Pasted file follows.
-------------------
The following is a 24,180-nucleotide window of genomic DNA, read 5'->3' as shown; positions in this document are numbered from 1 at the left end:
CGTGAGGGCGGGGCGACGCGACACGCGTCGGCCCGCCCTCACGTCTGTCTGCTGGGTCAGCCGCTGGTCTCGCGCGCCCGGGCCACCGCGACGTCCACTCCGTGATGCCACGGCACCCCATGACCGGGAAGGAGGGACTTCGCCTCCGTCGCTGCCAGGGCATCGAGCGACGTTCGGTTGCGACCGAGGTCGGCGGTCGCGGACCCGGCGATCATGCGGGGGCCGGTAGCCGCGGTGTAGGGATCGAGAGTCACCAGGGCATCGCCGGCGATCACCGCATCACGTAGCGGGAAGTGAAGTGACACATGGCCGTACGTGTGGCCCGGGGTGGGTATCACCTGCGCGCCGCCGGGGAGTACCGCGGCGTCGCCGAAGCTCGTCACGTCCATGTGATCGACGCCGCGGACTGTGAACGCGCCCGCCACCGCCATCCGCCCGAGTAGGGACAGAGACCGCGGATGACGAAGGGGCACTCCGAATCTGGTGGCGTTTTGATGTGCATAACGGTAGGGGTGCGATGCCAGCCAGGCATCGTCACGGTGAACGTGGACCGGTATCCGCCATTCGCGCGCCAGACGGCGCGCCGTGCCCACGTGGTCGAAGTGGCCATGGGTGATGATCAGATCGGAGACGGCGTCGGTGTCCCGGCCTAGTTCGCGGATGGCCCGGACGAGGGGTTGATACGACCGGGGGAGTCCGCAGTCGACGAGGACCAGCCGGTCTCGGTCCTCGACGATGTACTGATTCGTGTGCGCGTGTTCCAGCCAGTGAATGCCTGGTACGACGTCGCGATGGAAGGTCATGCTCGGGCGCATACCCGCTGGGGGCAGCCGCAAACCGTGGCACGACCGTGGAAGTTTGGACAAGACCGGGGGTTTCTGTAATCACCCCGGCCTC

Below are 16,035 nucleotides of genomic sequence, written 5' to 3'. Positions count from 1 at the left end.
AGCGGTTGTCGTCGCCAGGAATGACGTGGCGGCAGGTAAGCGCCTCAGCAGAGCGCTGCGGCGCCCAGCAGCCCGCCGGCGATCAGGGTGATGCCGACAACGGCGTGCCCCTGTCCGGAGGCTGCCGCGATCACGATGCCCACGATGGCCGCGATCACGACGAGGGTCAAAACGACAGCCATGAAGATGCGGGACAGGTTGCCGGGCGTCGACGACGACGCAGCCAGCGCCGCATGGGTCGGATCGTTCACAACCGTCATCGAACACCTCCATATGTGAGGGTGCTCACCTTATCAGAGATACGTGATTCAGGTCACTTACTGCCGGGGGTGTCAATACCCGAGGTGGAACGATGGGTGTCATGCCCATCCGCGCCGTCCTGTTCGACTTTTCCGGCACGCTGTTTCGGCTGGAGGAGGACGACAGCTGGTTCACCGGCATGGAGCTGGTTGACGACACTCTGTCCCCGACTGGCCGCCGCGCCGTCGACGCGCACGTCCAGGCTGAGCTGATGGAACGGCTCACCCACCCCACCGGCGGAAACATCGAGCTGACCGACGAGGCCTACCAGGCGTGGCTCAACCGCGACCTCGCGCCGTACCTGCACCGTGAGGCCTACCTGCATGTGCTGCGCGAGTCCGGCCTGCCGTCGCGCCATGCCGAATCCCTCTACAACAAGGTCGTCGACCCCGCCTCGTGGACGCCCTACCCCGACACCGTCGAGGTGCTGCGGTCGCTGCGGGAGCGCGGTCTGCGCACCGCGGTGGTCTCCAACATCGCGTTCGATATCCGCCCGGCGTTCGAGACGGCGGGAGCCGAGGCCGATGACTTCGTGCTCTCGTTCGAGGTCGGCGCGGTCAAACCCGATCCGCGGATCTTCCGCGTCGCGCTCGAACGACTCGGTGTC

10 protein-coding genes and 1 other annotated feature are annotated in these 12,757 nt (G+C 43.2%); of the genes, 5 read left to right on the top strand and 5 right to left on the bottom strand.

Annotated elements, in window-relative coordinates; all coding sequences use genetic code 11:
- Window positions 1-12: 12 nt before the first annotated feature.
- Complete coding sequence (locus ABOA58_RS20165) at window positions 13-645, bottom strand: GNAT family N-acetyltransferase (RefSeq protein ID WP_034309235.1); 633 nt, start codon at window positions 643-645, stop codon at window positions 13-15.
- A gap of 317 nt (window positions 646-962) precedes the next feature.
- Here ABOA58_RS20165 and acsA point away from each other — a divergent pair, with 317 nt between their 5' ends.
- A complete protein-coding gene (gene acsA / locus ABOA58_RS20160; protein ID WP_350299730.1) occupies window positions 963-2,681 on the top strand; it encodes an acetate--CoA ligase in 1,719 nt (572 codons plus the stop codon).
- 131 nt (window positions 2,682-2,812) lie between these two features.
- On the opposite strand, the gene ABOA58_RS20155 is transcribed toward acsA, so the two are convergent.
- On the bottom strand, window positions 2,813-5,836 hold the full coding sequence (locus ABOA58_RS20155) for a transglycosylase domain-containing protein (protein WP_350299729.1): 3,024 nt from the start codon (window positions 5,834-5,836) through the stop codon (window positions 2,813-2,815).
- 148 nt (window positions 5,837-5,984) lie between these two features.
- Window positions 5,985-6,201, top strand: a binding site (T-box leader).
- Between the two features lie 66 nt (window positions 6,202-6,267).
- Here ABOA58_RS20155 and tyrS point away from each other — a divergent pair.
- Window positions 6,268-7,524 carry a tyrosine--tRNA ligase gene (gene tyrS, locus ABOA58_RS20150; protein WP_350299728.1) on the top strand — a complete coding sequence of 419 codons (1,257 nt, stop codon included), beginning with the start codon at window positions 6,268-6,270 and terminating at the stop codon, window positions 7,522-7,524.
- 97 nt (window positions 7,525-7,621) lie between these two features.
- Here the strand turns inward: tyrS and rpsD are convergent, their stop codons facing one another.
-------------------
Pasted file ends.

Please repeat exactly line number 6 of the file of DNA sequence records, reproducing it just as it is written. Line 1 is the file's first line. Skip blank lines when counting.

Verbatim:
Annotated elements, in window-relative coordinates; all coding sequences use genetic code 11: